I have previously written about the challenges banks are having innovating because of their scale. The larger an organisation is, the harder it is to get things moving. Unfortunately, traditional corporate structures and the sheer volume of employees has become a huge impediment to the banking industry. Vertical structures that ring fence teams to channels or products are leading to flat growth trends. Roles are unclear, accountability is low, and silos have become more common in banking than the agriculture industry. Employees and management are simply stuck in a rut. Could flatter company structures be the key to a turn around?
In banking today, it is very difficult to find an employee who can clearly articulate their area of accountability. Employee responsibility is diluted to the point that most workers are not responsible for anything more than reading and responding to their own emails. If a new product goes to market and does not succeed, there is no clear way to understand what went wrong. Finger-pointing is prominent – if you can at least see over the fence - and nothing ever improves because culpability lies somewhere between here and the middle of nowhere.
I have observed a leading bank launch its brand new multi-million pound digital banking offering to terrible reviews. People in the development team reasoned that they had merely delivered the requirements; the business analysts believed they had captured what the product management team had requested. The product managers felt the integrity of the design was ruined by the snap decisions of senior management. The product had failed dismally, no one maintained an overarching vision, there was no team, just process handing over to process. Millions of pounds and thousands of hours wasted.
If you could imagine for a second what this bank would be like if it was a football team. The Goalkeeper would report into the Goalkeeping coach. He would work on his own during the week and occasionally have a chat to the Defenders department. The Defenders would report into the Defensive coach and likewise the Forwards would report into the Attacking coach. The Goalkeeper would never speak to the Attacking team as their processes hardly ever interacted. The Forwards would know little about what the Defenders did because they were in separate teams. Sounds crazy right?
From the outset the vertical structure deployed by banks divides the organisation into two main parts; business and technology. Further divisions are then created around a function such as marketing or operations and then a product or service line. The organisation is built on great divides. Because of these divides a bank is fundamentally based on the management of conflict. Think about it. How often do you strategise, prepare presentations and have meetings for the sole basis of negotiating through areas of disagreement? It could be conflict about resources, conflict about people or conflict about strategic direction.
Instead imagine the organisation was based on the creation of collaborative partnerships and open communication. Imagine the organisation was only structured around its customers and not a traditional form or function. Imagine the information in your company didn’t just flow up and down. Imagine it flowed around and through and in and between. Frank Ostroff, the award winning author of 'The Horizontal Organization', argues that companies that are more horizontal can meet customer demands faster because there is inherently less red tape and decision making bodies.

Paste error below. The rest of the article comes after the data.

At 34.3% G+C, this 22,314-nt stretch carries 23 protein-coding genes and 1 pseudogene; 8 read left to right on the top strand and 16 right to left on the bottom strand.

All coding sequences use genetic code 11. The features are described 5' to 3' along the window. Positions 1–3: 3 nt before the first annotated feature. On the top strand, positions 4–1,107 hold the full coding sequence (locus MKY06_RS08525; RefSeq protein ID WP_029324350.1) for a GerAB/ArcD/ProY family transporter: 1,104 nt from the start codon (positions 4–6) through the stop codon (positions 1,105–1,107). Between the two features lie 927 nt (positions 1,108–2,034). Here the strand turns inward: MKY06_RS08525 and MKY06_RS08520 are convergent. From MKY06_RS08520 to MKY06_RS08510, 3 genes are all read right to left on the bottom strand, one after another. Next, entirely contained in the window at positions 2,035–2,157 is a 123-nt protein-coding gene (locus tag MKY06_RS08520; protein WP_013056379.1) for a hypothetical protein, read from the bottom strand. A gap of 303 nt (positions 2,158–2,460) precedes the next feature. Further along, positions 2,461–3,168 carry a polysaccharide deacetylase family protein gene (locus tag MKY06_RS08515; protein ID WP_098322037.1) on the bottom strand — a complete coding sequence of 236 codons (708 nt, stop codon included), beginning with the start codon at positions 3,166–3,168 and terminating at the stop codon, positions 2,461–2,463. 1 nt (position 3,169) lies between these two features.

In vertical structures employees spend a significant amount of time just talking to get decisions made, hence the need for 100 email days and lengthy presentation packs – the bane of every bank employee’s day. These delays in decision making lead to delays in change execution. Horizontal companies, or those that promote flatter hierarchies and more local decision making authority, are more on the front font and able to respond to changing customer demands. Problems are often better understood and better handled when made by those closest to the issue.
Moving to a horizontal structure is not simply about cutting head count or removing middle-management. It also doesn’t start and end with just changing the company structure here and there. It’s a cultural change coupled with smarter alignment of working group. Above everything it relies on strong leadership. With customer experience commonly agreed as the next corporate battleground, banks can no longer afford to have senior positions filled by bankers who only think in pounds and pence. The adoption of a customer’s first attitude is of primary importance and must sit at the heart of a horizontal organisational change.
New technology advancements can also assist the organisation in becoming more efficient. It can assist banks in the reduction of its head count by automating long-held manual processes ranging for form filling and collection, to data entry and obviously the movement of money. New insight tools can make it easier for banks to understand and engage with their customers than ever before. Technology can also ensure it is easier to distribute information to where it needs to go, not just up and down the corporate ladder.
For those working in the industry, it has become apparent that something needs to change. Claiming to be customer focused whilst having a structure and culture focused towards vertical product lines and hierarchical decision making is holding the sector back. Events such as the LIBOR scandal, PPI claims and Government bailouts should not be ignored. They are not setbacks – they have become the norm. Albert Einstein once said that the definition of insanity was doing the same thing over and over again and expecting different results. If so, it might just be time to move standard bank dress code from suit jackets to straight jackets.